[SIGCIS-Members] Historical Computational Fluid Dynamics (CFD) Software

Patrick Graham graha827 at umn.edu
Tue Sep 22 11:29:25 PDT 2020

Dear Ulf,

This set of problems is indeed very important to the history of computing,
by my count. I recall a particularly powerful letter from Von Neumann to
Oswald Veblen, sent by Von Neumann during a 1943 visit to the UK [my
emphasis added]:

“I think that I see clearly that the best course for me at present is to
concentrate on Ordinance work, and the Gas Dynamical matters connected
therewith. I think I have learned here a good deal of experimental physics,
particularly of the Gas Dynamical variety, and that I shall return a better
and *impurer* man. I have also developed an *obscene* interest in
computational techniques. I am looking forward to discussing these matters
with you. I really feel like proselytizing — even if I am going to tell you
only things which you have known much longer than I did.” (Quoted in full
in Bill Aspray’s *John Von Neumann and the Origins of Modern Computing*,
27. Original letter from 21 May 1943, Oswald Veblen Papers, Library of

That Von Neumann spent some time at the Nautical Almanac Office (L.J.
Comrie’s old haunt) during this trip is, I think, significant.

I have recently enjoyed thinking about these matters along lines outlined
by Robert Moir in his chapter “Feasible Computation: Methodological
Contributions from Computer Science” in *Physical Perspectives on
Computation, Computational Perspectives on Physics*, ed. Michael E. Cuffaro
and Samuel C. Fletcher (Cambridge: Cambridge University Press, 2018).

Perhaps these “feasible computations” are quite central to the history of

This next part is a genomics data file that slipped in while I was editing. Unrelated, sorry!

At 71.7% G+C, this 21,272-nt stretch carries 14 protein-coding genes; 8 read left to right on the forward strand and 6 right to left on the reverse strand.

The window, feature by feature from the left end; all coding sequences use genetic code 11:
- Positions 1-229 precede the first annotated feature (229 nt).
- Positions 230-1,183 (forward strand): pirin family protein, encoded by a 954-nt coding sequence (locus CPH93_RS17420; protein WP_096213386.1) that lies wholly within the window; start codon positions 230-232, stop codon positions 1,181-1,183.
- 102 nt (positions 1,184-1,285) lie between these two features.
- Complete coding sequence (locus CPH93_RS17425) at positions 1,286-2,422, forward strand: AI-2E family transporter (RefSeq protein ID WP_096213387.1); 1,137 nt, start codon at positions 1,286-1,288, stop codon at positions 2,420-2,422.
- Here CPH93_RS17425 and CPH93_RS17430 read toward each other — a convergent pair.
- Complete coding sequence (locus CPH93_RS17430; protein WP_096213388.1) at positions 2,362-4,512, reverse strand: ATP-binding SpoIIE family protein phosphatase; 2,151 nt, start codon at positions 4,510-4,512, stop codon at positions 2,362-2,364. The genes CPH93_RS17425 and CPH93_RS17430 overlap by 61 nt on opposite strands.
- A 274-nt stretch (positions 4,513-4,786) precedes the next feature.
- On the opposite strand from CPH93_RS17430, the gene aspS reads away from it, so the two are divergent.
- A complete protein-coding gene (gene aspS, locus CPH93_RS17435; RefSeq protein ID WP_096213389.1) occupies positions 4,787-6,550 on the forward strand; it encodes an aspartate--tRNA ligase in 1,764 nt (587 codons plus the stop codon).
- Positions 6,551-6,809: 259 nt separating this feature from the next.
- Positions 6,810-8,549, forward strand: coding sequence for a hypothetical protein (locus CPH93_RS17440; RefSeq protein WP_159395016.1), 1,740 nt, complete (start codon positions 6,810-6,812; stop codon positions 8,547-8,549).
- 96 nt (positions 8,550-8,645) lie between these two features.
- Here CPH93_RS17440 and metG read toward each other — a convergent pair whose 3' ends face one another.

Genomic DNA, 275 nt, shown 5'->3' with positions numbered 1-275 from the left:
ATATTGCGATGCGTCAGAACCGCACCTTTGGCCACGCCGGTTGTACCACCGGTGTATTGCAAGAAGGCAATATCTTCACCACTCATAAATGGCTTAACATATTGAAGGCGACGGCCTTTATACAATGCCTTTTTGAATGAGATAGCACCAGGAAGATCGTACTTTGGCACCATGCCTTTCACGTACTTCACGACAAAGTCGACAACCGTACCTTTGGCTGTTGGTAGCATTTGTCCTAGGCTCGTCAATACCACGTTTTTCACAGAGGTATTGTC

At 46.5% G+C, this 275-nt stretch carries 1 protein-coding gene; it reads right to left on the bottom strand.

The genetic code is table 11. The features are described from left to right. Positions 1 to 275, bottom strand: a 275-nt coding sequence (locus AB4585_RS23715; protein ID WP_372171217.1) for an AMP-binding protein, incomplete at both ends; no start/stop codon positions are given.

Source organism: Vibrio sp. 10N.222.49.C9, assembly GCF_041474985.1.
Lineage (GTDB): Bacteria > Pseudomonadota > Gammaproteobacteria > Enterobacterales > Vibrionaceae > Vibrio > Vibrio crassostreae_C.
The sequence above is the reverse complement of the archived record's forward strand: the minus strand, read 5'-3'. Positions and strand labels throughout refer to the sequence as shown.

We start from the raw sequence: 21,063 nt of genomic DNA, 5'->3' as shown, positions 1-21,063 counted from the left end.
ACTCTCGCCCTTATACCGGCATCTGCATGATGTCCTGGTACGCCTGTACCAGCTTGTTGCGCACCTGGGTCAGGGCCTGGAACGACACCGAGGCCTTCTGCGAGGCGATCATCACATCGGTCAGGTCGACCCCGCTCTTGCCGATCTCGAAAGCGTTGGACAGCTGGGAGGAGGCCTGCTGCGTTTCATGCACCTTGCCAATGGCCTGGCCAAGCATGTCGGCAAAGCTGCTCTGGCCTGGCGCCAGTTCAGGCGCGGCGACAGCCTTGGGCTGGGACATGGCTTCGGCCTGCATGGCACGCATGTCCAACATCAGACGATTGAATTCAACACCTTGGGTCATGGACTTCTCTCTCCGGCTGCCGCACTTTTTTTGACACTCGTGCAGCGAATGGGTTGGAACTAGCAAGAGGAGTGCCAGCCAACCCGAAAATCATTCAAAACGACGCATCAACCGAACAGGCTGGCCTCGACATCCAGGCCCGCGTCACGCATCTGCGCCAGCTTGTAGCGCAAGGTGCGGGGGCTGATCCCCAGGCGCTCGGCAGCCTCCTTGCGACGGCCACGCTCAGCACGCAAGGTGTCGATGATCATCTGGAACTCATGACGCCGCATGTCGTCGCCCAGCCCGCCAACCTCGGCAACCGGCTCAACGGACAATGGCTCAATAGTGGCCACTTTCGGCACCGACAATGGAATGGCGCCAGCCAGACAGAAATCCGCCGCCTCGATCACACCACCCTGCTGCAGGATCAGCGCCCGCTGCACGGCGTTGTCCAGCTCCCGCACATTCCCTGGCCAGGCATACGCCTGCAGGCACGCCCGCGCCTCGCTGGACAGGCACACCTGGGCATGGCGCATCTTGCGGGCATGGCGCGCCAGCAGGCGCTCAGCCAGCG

modern computing, although I am not entirely convinced by Moir’s claim that
we can “trace the historical origins of the … approximate form of [feasible
computation] to techniques developed by physicists to overcome  the
computational limitations of the mathematical formulation of theories and
models of natural phenomenon.” (see “Feasible Computation,” 174).

I’m afraid that I don’t possess the technical expertise to be of much more
help in terms of 20th century “fluid dynamics,” but if your work on
feasible methods ever brings you back to the 17th century (as it did Herman
Goldstine in his *History of Numerical Analysis*), please drop me a line!


Patrick Graham

Graduate student at the University of Minnesota Program in the History of
Science, Technology and Medicine

On Tue, Sep 22, 2020 at 1:09 AM Ulf Hashagen <u.hashagen at deutsches-museum.de>

> Dear colleagues,
> I became interested in the history of "Computational Fluid Dynamics
> (CFD) Software" last week, but could not find much historical source
> material on this topic so far. May I ask for your advice and comments?
> Best, Ulf
> --
> PD Dr. Ulf Hashagen
> Leitung / Head
> Forschungsinstitut für Technik- und Wissenschaftsgeschichte / The Research
> Institute for the History of Science and Technology
> Deutsches Museum
> Museumsinsel 1
> 80538 München / Munich
> Germany
> Tel. +49/(0)89/2179-453
> Fax  +49/(0)89/2179-239
> u.hashagen at deutsches-museum.de
> http://www.deutsches-museum.de/forschung/wissenschaftl-mitarbeiter/pd-dr-ulf-hashagen/
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